[QODLink]
Europe
Strauss-Kahn's lawyers deny 'pimping' charges
Defence team say ex-IMF chief prosecuted for "crime of lust" as his alleged role in a prostitution ring is investigated.
Last Modified: 28 Mar 2012 16:01

Lawyers of former International Monetary Fund (IMF) chief Dominique Strauss-Kahn have vowed to challenge preliminary charges filed against their client over his alleged role in a prostitution ring.

Prosecutors say Strauss-Kahn was involved in an organized vice ring that supplied prostitutes for orgies with wealthy men. Strauss-Kahn's lawyers say he attended group sex parties, but did not know the women were paid to be there.

"Dominique Strauss-Kahn had a certain number of parties with women, libertine parties with friends and women who were friends of friends," lawyer Henri Leclerc told reporters in Paris on Tuesday.

He said Strauss-Kahn was unaware any of them were prostitutes.

"Everyone can say whatever they want about the moral side of it. But that doesn't mean it's forbidden anywhere in the penal code ... He's being reproached for a kind of crime of lust."

Although he insists on his innocence, the steady drip of allegations about the former statesman's behavior has painted a lurid and unflattering picture.

In the latest salvo, the daily Le Monde published what it said were text
messages once sent by Strauss-Kahn in which he referred to women at the orgies
as "equipment" and "luggage."

Strauss-Kahn's legal team reacted furiously, accusing Le Monde of quoting selectively from the document and declaring they would lodge a legal complaint with authorities alleging their client's rights had been violated.

Maid case

In a separate case, Strauss-Kahn's lawyers are due to defend him in a New York court on Wednesday for the first hearing in a civil case brought against him by Nafissatou Diallo, a hotel maid who claims he sexually assaulted her in May.

The criminal charges against Strauss-Kahn have been dropped, but he can still be ordered to pay compensation for damages in the civil case.

Judge Douglas McKeon will be asked to rule on a motion by Strauss-Kahn's lawyers urging him to dismiss the case on the grounds that, at the time of the alleged attack in May last year, their client had diplomatic immunity.

Strauss-Kahn quit the IMF after a Diallo accused him of attacking her in his suite in a New York Sofitel hotel.

Charges were dropped after prosecutors came to doubt the reliability of her testimony. Strauss-Kahn later called his sexual relations with her "consensual but stupid".

The maid's lawyers are now pursuing unspecified damages.

"She wants recognition of her status as a victim and the reality of the attack she suffered," her French lawyer Thibault de Montbrial told French television channel LCI.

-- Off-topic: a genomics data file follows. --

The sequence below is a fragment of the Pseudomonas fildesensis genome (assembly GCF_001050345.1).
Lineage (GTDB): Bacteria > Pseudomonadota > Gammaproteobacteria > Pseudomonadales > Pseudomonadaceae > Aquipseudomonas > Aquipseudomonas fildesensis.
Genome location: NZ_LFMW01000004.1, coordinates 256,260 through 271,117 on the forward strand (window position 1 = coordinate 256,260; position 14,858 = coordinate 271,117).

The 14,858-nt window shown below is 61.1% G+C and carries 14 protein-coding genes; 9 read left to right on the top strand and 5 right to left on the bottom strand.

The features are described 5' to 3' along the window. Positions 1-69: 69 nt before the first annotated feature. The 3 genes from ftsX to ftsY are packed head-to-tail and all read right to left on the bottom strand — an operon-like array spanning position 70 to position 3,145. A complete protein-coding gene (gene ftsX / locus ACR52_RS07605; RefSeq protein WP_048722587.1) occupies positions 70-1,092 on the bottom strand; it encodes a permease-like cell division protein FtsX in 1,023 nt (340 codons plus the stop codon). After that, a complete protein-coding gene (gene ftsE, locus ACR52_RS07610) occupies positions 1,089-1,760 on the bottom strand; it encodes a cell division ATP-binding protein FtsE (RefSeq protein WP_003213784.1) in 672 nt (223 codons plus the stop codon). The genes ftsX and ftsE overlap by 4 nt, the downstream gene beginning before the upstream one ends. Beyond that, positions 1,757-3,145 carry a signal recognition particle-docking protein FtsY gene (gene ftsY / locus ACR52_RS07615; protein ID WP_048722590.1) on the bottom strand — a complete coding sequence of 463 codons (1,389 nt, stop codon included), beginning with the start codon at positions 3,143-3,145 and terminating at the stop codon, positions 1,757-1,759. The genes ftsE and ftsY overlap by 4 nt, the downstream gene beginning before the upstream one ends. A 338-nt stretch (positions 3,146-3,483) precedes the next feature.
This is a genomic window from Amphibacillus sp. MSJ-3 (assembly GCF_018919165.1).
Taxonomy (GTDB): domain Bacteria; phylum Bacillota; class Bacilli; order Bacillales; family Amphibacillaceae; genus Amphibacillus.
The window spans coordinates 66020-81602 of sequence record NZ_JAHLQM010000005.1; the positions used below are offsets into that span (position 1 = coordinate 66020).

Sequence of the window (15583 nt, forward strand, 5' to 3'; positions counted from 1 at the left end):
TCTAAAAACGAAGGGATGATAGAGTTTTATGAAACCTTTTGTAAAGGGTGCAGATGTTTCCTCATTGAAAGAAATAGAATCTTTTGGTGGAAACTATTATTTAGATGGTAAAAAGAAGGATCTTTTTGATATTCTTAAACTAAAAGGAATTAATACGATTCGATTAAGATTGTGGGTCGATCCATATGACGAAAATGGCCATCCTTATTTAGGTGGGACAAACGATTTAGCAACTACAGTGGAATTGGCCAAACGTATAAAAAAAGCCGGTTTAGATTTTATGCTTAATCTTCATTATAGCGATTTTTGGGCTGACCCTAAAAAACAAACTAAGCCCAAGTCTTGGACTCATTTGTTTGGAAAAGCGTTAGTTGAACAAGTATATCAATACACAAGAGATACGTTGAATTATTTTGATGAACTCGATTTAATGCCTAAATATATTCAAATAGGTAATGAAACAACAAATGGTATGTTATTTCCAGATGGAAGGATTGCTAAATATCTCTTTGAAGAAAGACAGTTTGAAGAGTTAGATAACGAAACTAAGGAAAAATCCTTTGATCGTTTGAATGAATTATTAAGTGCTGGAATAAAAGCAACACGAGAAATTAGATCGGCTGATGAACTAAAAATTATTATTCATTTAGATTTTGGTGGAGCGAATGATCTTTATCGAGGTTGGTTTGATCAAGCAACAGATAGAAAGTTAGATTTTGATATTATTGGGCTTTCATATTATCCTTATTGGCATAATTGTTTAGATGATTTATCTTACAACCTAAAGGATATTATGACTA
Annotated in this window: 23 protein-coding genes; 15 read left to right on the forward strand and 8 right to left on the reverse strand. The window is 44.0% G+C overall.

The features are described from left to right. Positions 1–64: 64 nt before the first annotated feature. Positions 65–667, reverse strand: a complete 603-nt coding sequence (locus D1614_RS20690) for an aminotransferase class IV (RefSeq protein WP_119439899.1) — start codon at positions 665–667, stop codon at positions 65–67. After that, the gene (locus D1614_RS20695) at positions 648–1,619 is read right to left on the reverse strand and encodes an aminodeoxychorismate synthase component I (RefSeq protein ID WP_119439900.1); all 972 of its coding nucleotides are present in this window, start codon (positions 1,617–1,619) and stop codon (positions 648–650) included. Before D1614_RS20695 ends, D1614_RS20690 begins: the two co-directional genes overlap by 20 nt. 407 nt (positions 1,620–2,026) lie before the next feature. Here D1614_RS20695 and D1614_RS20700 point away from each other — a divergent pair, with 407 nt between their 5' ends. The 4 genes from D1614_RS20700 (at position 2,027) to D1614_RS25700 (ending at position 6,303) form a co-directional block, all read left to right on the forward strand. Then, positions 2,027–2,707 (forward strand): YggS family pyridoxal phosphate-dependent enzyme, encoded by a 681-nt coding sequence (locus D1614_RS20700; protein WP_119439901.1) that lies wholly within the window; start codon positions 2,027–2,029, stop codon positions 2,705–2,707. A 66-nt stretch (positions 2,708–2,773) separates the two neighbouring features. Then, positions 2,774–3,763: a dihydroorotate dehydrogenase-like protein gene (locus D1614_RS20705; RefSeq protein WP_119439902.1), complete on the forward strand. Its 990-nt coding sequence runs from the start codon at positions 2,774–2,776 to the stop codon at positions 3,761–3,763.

He said Diallo was still employed by the Sofitel hotel and expected to go back to work there at some point, adding that she still required treatment on her shoulder, "which was injured during the assault."

Strauss-Kahn and Diallo are neither required, nor expected, to be present
in court.

'Classic relationship'

The French case against Strauss-Kahn hinges on whether he knew he was partying with prostitutes, and whose money was used to pay them.

Two men with ties to Strauss-Kahn are behind bars in the probe, accused of paying the prostitutes: Fabrice Paszkowski, director of a medical supply company in northern France: and David Roquet, a former director of a subsidiary of utility company Eiffage.

The 62-year-old one-time presidential favourite is free on $133,330 bail after being handed the preliminary charges on Monday which could carry as many as 20 years in prison if convicted.

Prostitutes questioned in the case said they had sex with Strauss-Kahn during 2010 and 2011 at a luxury hotel in Paris, a restaurant in the French capital and also in Washington, where he lived while working for the Washington-based IMF, judicial officials say.

Even if he had known they were prostitutes, his lawyer said, it would have been a "classic relationship between a prostitute and client" and therefore legal.

In France it is not against the law to pay for sex, but is against the law to solicit or to run a prostitution business.

Strauss-Kahn's name came up as police were investigating a pimping operation that saw sex workers from brothels over the Belgian border being brought to France for orgies in high-class hotels in Lille and Paris.

Until the scandals erupted, Strauss-Kahn was considered the favourite to become the Socialist Party's presidential candidate and the frontrunner to defeat incumbent President Nicolas Sarkozy in next month's election.

Source:
Agencies
Topics in this article
People
Country
City
Organisation
Featured on Al Jazeera
UNHCR says hundreds of people trapped in Yaloke town risk death if they are not evacuated to safety urgently.
'Justice for All' demonstrations swell across the US over the deaths of African Americans in police encounters.
Six former Guantanamo detainees are now free in Uruguay with some hailing the decision to grant them asylum.
Disproportionately high number of Aboriginal people in prison highlights inequality and marginalisation, critics say.
Featured
Long-standing dispute over Christian use of the word 'Allah' raises concerns about a very un-Merry Christmas.
The threat posed by ISIL has prompted thousands of young Kurds to join the PKK.
Baja California - with its own grim history of disappeared people - finds a voice in the fight against violence.
Russian feminist rockers fight system holding 700,000 - the world's largest per capita prison population after the US.
Weeks of growing protests against Muslims continue in Dresden with 15,000 hitting the streets last Monday.